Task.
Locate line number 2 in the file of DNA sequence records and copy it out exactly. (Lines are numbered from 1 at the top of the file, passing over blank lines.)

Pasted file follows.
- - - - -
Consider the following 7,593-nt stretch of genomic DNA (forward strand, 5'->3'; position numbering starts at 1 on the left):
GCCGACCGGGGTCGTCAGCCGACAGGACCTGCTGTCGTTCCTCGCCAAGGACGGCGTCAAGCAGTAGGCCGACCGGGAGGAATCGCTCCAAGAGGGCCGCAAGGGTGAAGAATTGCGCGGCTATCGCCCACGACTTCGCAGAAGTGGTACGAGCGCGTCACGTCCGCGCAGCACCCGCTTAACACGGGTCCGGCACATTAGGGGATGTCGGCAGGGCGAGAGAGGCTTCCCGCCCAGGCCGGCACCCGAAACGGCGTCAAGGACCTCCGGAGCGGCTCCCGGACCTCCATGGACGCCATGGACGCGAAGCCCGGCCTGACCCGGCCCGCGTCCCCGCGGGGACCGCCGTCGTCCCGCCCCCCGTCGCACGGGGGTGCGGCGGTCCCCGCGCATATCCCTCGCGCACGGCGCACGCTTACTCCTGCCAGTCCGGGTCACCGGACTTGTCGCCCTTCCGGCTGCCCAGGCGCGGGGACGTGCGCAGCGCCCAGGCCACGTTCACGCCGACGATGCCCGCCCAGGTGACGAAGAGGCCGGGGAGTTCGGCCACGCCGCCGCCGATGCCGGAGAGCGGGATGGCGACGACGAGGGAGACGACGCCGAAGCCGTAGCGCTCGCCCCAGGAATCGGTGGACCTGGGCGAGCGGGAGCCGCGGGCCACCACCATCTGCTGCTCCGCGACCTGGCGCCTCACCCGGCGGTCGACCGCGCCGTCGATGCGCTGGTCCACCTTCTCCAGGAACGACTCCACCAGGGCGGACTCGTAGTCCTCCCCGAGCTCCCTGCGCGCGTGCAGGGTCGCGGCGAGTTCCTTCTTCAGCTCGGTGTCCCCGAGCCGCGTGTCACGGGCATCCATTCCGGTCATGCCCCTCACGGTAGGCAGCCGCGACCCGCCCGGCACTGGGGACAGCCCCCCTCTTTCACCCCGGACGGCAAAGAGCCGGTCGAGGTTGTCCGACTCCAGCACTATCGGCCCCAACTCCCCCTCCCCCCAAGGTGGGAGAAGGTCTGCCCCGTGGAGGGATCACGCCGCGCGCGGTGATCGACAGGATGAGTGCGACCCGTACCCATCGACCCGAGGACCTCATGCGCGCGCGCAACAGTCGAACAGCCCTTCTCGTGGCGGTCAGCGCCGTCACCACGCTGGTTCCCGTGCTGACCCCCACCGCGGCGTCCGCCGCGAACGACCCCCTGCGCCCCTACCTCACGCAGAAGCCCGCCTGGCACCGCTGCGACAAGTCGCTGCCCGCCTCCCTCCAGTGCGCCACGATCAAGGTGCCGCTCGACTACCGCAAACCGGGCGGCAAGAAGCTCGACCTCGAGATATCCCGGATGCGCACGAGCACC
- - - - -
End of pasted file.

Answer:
GCCGACCGGGGTCGTCAGCCGACAGGACCTGCTGTCGTTCCTCGCCAAGGACGGCGTCAAGCAGTAGGCCGACCGGGAGGAATCGCTCCAAGAGGGCCGCAAGGGTGAAGAATTGCGCGGCTATCGCCCACGACTTCGCAGAAGTGGTACGAGCGCGTCACGTCCGCGCAGCACCCGCTTAACACGGGTCCGGCACATTAGGGGATGTCGGCAGGGCGAGAGAGGCTTCCCGCCCAGGCCGGCACCCGAAACGGCGTCAAGGACCTCCGGAGCGGCTCCCGGACCTCCATGGACGCCATGGACGCGAAGCCCGGCCTGACCCGGCCCGCGTCCCCGCGGGGACCGCCGTCGTCCCGCCCCCCGTCGCACGGGGGTGCGGCGGTCCCCGCGCATATCCCTCGCGCACGGCGCACGCTTACTCCTGCCAGTCCGGGTCACCGGACTTGTCGCCCTTCCGGCTGCCCAGGCGCGGGGACGTGCGCAGCGCCCAGGCCACGTTCACGCCGACGATGCCCGCCCAGGTGACGAAGAGGCCGGGGAGTTCGGCCACGCCGCCGCCGATGCCGGAGAGCGGGATGGCGACGACGAGGGAGACGACGCCGAAGCCGTAGCGCTCGCCCCAGGAATCGGTGGACCTGGGCGAGCGGGAGCCGCGGGCCACCACCATCTGCTGCTCCGCGACCTGGCGCCTCACCCGGCGGTCGACCGCGCCGTCGATGCGCTGGTCCACCTTCTCCAGGAACGACTCCACCAGGGCGGACTCGTAGTCCTCCCCGAGCTCCCTGCGCGCGTGCAGGGTCGCGGCGAGTTCCTTCTTCAGCTCGGTGTCCCCGAGCCGCGTGTCACGGGCATCCATTCCGGTCATGCCCCTCACGGTAGGCAGCCGCGACCCGCCCGGCACTGGGGACAGCCCCCCTCTTTCACCCCGGACGGCAAAGAGCCGGTCGAGGTTGTCCGACTCCAGCACTATCGGCCCCAACTCCCCCTCCCCCCAAGGTGGGAGAAGGTCTGCCCCGTGGAGGGATCACGCCGCGCGCGGTGATCGACAGGATGAGTGCGACCCGTACCCATCGACCCGAGGACCTCATGCGCGCGCGCAACAGTCGAACAGCCCTTCTCGTGGCGGTCAGCGCCGTCACCACGCTGGTTCCCGTGCTGACCCCCACCGCGGCGTCCGCCGCGAACGACCCCCTGCGCCCCTACCTCACGCAGAAGCCCGCCTGGCACCGCTGCGACAAGTCGCTGCCCGCCTCCCTCCAGTGCGCCACGATCAAGGTGCCGCTCGACTACCGCAAACCGGGCGGCAAGAAGCTCGACCTCGAGATATCCCGGATGCGCACGAGCACC